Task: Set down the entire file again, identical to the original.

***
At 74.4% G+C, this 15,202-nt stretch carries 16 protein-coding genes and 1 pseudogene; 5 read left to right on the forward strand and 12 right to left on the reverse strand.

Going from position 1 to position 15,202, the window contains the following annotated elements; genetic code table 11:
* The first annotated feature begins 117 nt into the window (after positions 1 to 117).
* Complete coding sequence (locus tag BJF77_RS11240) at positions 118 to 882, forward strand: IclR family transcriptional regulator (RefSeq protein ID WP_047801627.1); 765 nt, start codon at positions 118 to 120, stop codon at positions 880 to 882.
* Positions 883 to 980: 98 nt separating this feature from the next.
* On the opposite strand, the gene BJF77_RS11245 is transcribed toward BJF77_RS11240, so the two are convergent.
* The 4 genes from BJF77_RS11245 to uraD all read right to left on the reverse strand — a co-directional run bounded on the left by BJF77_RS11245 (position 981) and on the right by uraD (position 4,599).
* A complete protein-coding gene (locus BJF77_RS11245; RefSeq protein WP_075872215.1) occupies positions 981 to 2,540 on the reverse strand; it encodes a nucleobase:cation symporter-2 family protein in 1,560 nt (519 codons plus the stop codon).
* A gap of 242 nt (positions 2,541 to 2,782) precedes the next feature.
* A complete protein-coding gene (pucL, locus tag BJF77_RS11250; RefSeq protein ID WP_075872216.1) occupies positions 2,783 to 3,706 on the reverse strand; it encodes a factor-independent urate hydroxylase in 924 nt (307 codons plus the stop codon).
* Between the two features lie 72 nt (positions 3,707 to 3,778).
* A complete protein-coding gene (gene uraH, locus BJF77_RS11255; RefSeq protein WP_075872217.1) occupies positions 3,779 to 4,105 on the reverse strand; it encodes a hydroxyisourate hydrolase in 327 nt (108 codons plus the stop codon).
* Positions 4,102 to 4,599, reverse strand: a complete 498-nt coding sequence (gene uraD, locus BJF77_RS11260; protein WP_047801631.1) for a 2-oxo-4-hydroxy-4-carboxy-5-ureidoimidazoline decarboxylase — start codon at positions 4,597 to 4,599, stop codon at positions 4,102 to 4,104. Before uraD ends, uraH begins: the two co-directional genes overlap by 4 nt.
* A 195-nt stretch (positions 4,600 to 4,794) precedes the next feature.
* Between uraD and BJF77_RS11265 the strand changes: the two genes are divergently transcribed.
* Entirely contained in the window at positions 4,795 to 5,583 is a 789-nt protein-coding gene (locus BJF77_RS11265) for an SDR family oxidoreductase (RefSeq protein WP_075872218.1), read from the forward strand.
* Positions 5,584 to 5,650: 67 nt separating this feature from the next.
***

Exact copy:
At 74.4% G+C, this 15,202-nt stretch carries 16 protein-coding genes and 1 pseudogene; 5 read left to right on the forward strand and 12 right to left on the reverse strand.

Going from position 1 to position 15,202, the window contains the following annotated elements; genetic code table 11:
* The first annotated feature begins 117 nt into the window (after positions 1 to 117).
* Complete coding sequence (locus tag BJF77_RS11240) at positions 118 to 882, forward strand: IclR family transcriptional regulator (RefSeq protein ID WP_047801627.1); 765 nt, start codon at positions 118 to 120, stop codon at positions 880 to 882.
* Positions 883 to 980: 98 nt separating this feature from the next.
* On the opposite strand, the gene BJF77_RS11245 is transcribed toward BJF77_RS11240, so the two are convergent.
* The 4 genes from BJF77_RS11245 to uraD all read right to left on the reverse strand — a co-directional run bounded on the left by BJF77_RS11245 (position 981) and on the right by uraD (position 4,599).
* A complete protein-coding gene (locus BJF77_RS11245; RefSeq protein WP_075872215.1) occupies positions 981 to 2,540 on the reverse strand; it encodes a nucleobase:cation symporter-2 family protein in 1,560 nt (519 codons plus the stop codon).
* A gap of 242 nt (positions 2,541 to 2,782) precedes the next feature.
* A complete protein-coding gene (pucL, locus tag BJF77_RS11250; RefSeq protein ID WP_075872216.1) occupies positions 2,783 to 3,706 on the reverse strand; it encodes a factor-independent urate hydroxylase in 924 nt (307 codons plus the stop codon).
* Between the two features lie 72 nt (positions 3,707 to 3,778).
* A complete protein-coding gene (gene uraH, locus BJF77_RS11255; RefSeq protein WP_075872217.1) occupies positions 3,779 to 4,105 on the reverse strand; it encodes a hydroxyisourate hydrolase in 327 nt (108 codons plus the stop codon).
* Positions 4,102 to 4,599, reverse strand: a complete 498-nt coding sequence (gene uraD, locus BJF77_RS11260; protein WP_047801631.1) for a 2-oxo-4-hydroxy-4-carboxy-5-ureidoimidazoline decarboxylase — start codon at positions 4,597 to 4,599, stop codon at positions 4,102 to 4,104. Before uraD ends, uraH begins: the two co-directional genes overlap by 4 nt.
* A 195-nt stretch (positions 4,600 to 4,794) precedes the next feature.
* Between uraD and BJF77_RS11265 the strand changes: the two genes are divergently transcribed.
* Entirely contained in the window at positions 4,795 to 5,583 is a 789-nt protein-coding gene (locus BJF77_RS11265) for an SDR family oxidoreductase (RefSeq protein WP_075872218.1), read from the forward strand.
* Positions 5,584 to 5,650: 67 nt separating this feature from the next.